DEV (Progress Started)
Items in the Dev state mean that they have been started in a sprint. This is an important state because the cycle time clock has started for these work items and the team’s average cycle time will be affected by their completion time. Metrics such as active item age can be used to better direct resources to items in danger of exceeding the team’s SLE. See: Agility Metrics
Done items have made their journey through all necessary states in a given workflow and been accepted by a team’s PO in the case of user stories or by another person competent to judge their content. Done items are expected to have been design reviewed, code reviewed, unit tested, and tested against all existing test cases ensuring all acceptance criteria are met before conducting a demo for the PO for acceptance. Accepted work items, taken in combination with the code itself, largely function as our organization’s product documentation so it’s important that they get updated with any changes that may have occurred during the course of their journey through the workflow to completion.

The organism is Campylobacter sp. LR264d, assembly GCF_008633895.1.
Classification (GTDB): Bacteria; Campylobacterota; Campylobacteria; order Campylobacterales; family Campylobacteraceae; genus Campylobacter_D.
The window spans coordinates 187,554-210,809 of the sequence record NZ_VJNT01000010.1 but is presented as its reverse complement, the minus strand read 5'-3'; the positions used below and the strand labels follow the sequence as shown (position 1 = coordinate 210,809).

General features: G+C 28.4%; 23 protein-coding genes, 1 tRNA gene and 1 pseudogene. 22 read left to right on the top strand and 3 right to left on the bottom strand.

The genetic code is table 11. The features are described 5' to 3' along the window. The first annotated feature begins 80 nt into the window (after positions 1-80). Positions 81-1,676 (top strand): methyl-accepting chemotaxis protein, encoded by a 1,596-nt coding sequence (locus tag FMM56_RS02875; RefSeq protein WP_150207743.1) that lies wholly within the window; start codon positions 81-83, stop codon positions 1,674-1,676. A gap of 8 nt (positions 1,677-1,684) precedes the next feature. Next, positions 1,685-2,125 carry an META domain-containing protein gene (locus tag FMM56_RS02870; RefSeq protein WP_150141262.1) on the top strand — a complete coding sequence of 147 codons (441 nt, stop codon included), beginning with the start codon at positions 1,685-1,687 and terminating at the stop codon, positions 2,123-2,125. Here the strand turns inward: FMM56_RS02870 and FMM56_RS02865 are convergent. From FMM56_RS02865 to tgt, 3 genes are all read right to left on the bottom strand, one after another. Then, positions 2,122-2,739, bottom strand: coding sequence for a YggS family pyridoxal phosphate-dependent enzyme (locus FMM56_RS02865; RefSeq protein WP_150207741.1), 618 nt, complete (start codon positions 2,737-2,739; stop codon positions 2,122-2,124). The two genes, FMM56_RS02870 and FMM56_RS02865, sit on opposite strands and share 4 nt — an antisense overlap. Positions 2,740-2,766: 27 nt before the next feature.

A release is a thematic collection of features and is the top-level bucket of all work released to production, thus all work should roll up to a release. Releases are synched across teams to provide maximum visibility and collaborative flexibility. To prevent confusion and miscommunication, teams should refrain from using semantic versions in release names unless that release is in the process of being released.
In most cases, releases encompass work requiring multiple sprints to complete. In these cases, Release Planning sessions (aka a Sprint Zero) should be conducted. In the following section, we’ll define what the inputs, activities, and expected outcomes of Release Planning (a.k.a a Sprint Zero) should be.
All major feature requests come to the teams in the form of an initial Product Requirements Document (PRD). PO’s work with other external stakeholders to craft these documents and prepare them before presenting to their team. A unique Jira issue type of PRD acts as a single source of truth to capture all the compiled PRD documentation.